People connect with content in different ways. Longer articles may get more attention on LinkedIn, while a series of shorter posts on other social media channels, like Facebook, might be more powerful.
Your content marketing is king here, and there are many options to consider, such as videos, images, live streams, stories, polls, quizzes, blogs, podcasts, and even webinars.
Effective Sourcing: How to Do It
To effectively source passive candidates, you must conduct strategic research, create a content plan, and then target engagement using various tools and platforms. Bursts of activity won’t cut it – there’s a long game to play to reap the rewards. Passive candidates aren’t going to rock up to you, and they won’t be active on job boards. But they will start to see you if you are consistent with your messaging and appear in the right places.
Here are our four top tips to optimize your passive sourcing and referrals:
1. Get Your Strategy Right
First and foremost, understand your objectives. A scattergun approach will waste time and won’t be as effective. You also need to approach passive candidates carefully. For example, forceful, direct contact via phone or email seldom hit the mark. Remember, passive candidates aren’t looking for a job but may be enticed by a softer approach and a hard-to-turn-down opportunity. Be fully prepared to discuss the role, salary, and benefits from the outset.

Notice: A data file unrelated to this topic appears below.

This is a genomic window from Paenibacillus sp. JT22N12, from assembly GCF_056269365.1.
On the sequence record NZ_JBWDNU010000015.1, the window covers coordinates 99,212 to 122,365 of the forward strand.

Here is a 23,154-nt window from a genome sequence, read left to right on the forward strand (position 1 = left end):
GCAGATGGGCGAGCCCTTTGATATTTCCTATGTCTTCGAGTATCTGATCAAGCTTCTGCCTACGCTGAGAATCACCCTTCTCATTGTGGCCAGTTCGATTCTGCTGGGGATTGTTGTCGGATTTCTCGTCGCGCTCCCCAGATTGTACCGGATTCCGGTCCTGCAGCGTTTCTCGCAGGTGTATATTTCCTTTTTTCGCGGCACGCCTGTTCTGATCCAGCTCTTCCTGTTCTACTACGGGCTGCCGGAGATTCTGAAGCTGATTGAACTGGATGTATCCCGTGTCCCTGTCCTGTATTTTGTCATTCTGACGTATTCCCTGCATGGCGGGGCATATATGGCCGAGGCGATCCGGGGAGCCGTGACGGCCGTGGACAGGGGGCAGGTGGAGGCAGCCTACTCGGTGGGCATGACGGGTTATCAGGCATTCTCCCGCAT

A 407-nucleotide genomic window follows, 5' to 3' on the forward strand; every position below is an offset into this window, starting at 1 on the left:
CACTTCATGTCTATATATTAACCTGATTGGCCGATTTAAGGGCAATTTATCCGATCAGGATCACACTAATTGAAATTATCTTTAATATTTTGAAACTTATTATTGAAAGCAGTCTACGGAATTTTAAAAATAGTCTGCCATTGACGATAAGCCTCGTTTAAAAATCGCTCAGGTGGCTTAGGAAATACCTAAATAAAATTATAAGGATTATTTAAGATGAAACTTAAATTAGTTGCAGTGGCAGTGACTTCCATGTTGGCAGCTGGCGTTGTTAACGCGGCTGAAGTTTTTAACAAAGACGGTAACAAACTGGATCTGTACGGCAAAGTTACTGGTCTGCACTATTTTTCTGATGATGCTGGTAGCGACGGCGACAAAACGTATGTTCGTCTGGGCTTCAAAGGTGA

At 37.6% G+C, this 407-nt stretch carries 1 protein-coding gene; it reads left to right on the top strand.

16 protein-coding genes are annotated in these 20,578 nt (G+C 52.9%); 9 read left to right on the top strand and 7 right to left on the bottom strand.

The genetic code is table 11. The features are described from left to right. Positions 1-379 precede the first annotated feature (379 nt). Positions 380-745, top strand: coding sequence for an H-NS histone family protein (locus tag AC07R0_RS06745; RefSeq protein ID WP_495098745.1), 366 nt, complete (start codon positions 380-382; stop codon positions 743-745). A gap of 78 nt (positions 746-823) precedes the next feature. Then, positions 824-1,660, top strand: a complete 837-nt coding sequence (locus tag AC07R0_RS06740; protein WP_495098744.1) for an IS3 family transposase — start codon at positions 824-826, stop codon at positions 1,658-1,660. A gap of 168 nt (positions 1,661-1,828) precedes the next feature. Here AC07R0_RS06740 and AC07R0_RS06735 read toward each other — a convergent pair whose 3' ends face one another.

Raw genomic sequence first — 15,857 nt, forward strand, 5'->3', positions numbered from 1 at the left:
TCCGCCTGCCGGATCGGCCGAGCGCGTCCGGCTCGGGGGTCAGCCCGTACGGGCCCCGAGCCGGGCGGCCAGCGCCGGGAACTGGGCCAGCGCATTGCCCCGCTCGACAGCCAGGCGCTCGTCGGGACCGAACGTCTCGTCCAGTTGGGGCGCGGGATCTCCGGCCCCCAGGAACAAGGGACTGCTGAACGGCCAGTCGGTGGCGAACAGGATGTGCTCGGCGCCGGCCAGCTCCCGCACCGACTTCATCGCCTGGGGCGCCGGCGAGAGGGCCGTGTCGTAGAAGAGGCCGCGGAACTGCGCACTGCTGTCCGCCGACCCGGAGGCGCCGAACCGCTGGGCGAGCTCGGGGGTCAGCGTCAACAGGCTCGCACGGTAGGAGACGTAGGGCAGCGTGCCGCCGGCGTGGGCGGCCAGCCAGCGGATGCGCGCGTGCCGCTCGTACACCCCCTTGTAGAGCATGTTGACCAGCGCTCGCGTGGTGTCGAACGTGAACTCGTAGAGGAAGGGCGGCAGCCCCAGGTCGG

The most important thing to remember is that there’s a lot more to passive recruiting than simply offering jobs to people already employed. You’ll need to build a relationship, sell your company’s merits, and make an offer at the optimum time.
2. Content Creation and Engagement
Reaching out to passive candidates starts by building rapport. This could be through a social in-person engagement, at an industry event, or by creating a solid social media presence with helpful engagement and exciting content.
Aim to establish yourself as a thought leader in your field, especially on social media channels like LinkedIn. LinkedIn hiring stats show that 75 percent of people who recently changed jobs used LinkedIn to inform their hiring decisions.
When reaching out to passive candidates, always, always respect a ‘no thank you.’